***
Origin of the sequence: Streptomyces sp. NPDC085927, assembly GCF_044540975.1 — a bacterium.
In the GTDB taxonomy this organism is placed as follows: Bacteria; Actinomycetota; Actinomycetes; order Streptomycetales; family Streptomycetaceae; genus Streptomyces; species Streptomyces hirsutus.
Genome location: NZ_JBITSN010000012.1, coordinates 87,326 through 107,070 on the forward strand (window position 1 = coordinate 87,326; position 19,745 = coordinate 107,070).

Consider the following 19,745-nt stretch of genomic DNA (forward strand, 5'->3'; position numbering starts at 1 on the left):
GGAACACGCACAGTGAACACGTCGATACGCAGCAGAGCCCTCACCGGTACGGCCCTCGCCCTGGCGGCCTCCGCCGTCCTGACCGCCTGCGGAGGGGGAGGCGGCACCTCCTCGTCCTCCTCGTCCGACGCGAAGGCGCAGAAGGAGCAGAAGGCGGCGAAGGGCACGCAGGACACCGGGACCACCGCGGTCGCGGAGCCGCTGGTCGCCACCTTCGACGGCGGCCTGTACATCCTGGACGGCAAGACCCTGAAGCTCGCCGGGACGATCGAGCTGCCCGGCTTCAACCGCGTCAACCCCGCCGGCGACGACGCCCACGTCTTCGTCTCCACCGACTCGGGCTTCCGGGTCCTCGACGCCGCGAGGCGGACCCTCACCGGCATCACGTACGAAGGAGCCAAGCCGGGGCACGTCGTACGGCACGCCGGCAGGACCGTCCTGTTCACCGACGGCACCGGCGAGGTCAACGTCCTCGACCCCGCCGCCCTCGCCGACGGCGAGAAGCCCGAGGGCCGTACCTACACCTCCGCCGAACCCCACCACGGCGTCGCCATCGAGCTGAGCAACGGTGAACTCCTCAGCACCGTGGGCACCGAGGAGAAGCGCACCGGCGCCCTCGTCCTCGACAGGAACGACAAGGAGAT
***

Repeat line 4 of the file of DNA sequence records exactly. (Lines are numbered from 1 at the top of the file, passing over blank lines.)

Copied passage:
Consider the following 19,745-nt stretch of genomic DNA (forward strand, 5'->3'; position numbering starts at 1 on the left):